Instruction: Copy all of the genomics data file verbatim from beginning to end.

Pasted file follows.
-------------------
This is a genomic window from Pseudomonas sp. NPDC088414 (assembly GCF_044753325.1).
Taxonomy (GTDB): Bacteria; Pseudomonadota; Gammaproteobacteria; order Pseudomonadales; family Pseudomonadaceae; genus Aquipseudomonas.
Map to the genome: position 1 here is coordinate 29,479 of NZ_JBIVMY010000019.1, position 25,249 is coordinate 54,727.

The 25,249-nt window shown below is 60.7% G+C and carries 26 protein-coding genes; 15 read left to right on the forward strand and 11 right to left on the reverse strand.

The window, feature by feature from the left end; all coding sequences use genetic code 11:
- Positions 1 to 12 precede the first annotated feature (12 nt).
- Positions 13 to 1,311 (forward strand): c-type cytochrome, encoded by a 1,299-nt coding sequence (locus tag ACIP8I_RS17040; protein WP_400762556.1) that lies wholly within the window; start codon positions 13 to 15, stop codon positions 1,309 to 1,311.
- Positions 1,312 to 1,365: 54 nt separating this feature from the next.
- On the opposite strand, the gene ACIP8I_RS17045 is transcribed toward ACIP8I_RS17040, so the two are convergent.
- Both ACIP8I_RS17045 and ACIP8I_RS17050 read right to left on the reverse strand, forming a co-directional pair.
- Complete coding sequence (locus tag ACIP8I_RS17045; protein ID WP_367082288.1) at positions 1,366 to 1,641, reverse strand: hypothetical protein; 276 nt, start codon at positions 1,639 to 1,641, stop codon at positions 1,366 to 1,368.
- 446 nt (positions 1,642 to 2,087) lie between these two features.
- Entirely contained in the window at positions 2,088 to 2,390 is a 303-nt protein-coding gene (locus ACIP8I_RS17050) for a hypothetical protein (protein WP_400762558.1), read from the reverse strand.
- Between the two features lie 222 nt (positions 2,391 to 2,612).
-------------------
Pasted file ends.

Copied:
This is a genomic window from Pseudomonas sp. NPDC088414 (assembly GCF_044753325.1).
Taxonomy (GTDB): Bacteria; Pseudomonadota; Gammaproteobacteria; order Pseudomonadales; family Pseudomonadaceae; genus Aquipseudomonas.
Map to the genome: position 1 here is coordinate 29,479 of NZ_JBIVMY010000019.1, position 25,249 is coordinate 54,727.

The 25,249-nt window shown below is 60.7% G+C and carries 26 protein-coding genes; 15 read left to right on the forward strand and 11 right to left on the reverse strand.

The window, feature by feature from the left end; all coding sequences use genetic code 11:
- Positions 1 to 12 precede the first annotated feature (12 nt).
- Positions 13 to 1,311 (forward strand): c-type cytochrome, encoded by a 1,299-nt coding sequence (locus tag ACIP8I_RS17040; protein WP_400762556.1) that lies wholly within the window; start codon positions 13 to 15, stop codon positions 1,309 to 1,311.
- Positions 1,312 to 1,365: 54 nt separating this feature from the next.
- On the opposite strand, the gene ACIP8I_RS17045 is transcribed toward ACIP8I_RS17040, so the two are convergent.
- Both ACIP8I_RS17045 and ACIP8I_RS17050 read right to left on the reverse strand, forming a co-directional pair.
- Complete coding sequence (locus tag ACIP8I_RS17045; protein ID WP_367082288.1) at positions 1,366 to 1,641, reverse strand: hypothetical protein; 276 nt, start codon at positions 1,639 to 1,641, stop codon at positions 1,366 to 1,368.
- 446 nt (positions 1,642 to 2,087) lie between these two features.
- Entirely contained in the window at positions 2,088 to 2,390 is a 303-nt protein-coding gene (locus ACIP8I_RS17050) for a hypothetical protein (protein WP_400762558.1), read from the reverse strand.
- Between the two features lie 222 nt (positions 2,391 to 2,612).